Monday, 8 April 2013

Aggregates Levy frozen after "hard" lobbying by the MPA

The Aggregates Levy was introduced in 2002, as a £1.60/tonne tax on primary aggregates, in recognition of the environmental cost of quarrying - estimated at £380m p.a. - and to encourage the use of secondary and recycled materials. Now the levy is £2.00/tonne - equating to about 20% of the average sale price of aggregates (net of VAT) - and the European Environment Agency claims it has been successful "as a stimulus towards environmental improvements". The graph shows that since 2002 there has been a further fall in primary aggregate sales, despite an increase in construction, where taxed minerals have been replaced by non‐taxed, from waste sources such as china clay and demolition. About 7% of the levy went to the Aggregates Levy Sustainability Fund, which attempted to compensate communities affected by the "negative externalities from quarry activities". The MPA had wanted "more of the fund (50%) to be allocated to local communities to create the opportunity for communities to say yes to extraction as opposed to just saying no", but the fund was scrapped in 2011.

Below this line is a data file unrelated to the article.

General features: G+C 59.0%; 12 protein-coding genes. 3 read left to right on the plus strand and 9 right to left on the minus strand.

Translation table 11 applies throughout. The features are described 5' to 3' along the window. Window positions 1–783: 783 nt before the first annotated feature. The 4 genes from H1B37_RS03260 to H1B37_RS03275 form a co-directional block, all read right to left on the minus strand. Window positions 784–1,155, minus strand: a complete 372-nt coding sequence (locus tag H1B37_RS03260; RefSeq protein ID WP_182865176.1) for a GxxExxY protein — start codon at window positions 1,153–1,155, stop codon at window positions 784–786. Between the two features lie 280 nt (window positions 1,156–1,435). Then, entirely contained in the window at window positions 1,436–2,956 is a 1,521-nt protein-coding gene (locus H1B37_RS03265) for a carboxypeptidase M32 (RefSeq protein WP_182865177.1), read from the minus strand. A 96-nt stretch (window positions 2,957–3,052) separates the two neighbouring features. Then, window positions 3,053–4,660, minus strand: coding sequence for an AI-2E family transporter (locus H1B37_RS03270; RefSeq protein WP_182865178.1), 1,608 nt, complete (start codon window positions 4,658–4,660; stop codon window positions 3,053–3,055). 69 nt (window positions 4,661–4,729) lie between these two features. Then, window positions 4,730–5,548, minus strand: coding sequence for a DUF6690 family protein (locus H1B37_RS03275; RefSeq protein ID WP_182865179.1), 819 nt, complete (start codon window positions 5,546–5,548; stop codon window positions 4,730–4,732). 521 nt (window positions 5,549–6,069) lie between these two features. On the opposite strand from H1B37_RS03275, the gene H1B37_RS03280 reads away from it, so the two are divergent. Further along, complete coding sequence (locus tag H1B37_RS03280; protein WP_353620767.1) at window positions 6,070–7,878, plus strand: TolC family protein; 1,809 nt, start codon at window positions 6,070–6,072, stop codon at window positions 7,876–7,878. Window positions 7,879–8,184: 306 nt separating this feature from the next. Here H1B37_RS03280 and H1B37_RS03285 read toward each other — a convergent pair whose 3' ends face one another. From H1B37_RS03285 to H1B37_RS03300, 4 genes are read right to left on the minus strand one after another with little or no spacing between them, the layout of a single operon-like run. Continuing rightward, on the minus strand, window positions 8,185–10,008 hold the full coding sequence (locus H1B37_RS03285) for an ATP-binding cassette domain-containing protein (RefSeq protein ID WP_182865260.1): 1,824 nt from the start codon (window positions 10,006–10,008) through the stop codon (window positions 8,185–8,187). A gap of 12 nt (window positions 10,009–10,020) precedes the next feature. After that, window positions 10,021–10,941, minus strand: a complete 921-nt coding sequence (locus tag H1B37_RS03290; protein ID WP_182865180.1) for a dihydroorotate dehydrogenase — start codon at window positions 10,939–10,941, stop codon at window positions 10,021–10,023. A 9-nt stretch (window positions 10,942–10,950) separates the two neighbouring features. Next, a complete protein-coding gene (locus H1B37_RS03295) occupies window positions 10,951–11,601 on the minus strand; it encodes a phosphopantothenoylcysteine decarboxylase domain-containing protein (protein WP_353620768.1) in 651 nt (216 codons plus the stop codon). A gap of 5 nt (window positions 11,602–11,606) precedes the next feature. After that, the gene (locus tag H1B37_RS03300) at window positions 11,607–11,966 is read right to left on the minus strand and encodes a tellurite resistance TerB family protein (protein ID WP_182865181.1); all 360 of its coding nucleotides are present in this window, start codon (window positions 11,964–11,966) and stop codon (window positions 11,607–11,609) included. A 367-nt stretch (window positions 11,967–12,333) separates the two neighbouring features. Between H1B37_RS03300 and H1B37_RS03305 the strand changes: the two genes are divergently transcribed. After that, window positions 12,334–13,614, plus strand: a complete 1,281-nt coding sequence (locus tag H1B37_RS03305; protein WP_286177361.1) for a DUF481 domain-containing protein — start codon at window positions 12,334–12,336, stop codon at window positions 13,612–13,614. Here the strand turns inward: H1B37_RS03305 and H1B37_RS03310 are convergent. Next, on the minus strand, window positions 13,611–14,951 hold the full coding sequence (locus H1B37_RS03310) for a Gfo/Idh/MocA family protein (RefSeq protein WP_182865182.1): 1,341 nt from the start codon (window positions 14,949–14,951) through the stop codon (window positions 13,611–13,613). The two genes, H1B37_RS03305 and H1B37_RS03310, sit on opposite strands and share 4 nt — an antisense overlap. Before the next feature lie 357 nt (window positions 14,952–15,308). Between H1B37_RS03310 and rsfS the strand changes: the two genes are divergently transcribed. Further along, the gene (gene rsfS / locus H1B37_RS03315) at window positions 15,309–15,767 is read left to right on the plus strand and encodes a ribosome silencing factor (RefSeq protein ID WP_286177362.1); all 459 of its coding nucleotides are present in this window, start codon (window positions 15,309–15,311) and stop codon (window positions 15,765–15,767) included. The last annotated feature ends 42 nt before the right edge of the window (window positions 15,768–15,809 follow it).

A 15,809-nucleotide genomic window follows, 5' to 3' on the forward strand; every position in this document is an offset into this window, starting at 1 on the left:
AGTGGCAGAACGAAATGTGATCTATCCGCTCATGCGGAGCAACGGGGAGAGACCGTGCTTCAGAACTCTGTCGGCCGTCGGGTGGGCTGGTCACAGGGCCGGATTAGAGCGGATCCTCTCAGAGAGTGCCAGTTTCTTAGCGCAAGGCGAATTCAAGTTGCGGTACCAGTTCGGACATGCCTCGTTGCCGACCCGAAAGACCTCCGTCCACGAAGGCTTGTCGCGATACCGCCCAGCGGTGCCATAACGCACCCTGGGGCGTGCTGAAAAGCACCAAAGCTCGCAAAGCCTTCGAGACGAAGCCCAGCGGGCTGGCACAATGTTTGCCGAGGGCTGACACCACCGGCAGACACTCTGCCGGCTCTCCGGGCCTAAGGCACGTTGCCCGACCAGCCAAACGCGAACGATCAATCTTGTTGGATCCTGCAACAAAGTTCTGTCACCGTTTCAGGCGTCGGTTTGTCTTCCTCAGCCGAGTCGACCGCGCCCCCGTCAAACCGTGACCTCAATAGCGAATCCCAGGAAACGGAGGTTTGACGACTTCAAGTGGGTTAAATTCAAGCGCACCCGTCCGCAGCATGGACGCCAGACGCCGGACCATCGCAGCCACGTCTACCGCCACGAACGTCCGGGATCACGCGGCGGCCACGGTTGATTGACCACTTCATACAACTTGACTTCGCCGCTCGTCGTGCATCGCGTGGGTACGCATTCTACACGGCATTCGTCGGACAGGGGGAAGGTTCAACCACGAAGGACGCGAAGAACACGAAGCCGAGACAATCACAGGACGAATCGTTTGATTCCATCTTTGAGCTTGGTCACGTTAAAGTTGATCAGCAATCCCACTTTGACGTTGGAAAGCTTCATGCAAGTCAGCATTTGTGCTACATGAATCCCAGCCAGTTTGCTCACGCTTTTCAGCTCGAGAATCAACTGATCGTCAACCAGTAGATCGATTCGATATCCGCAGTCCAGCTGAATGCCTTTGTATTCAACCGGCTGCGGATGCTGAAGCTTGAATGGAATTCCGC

The 2013 Budget has frozen a planned rise in the levy. "Government is clearly listening" proclaimed the MPA, who was pleased because on this issue it "has lobbied hard". Will it kickstart the economy? Unlikely - aggregates purchases typically "constitute only 2–3 % of construction costs". So who will benefit? Well, the four major aggregate suppliers representing 75% of the UK market: Cemex (Mexico), Lafarge/Tarmac (France/UK), Hanson (Germany) and of course AI (Switzerland) will more than recoup their MPA membership costs. But for everyone else there will be no further incentive towards recycled and secondary aggregates, and a loss of £70m over 5 years in tax receipts.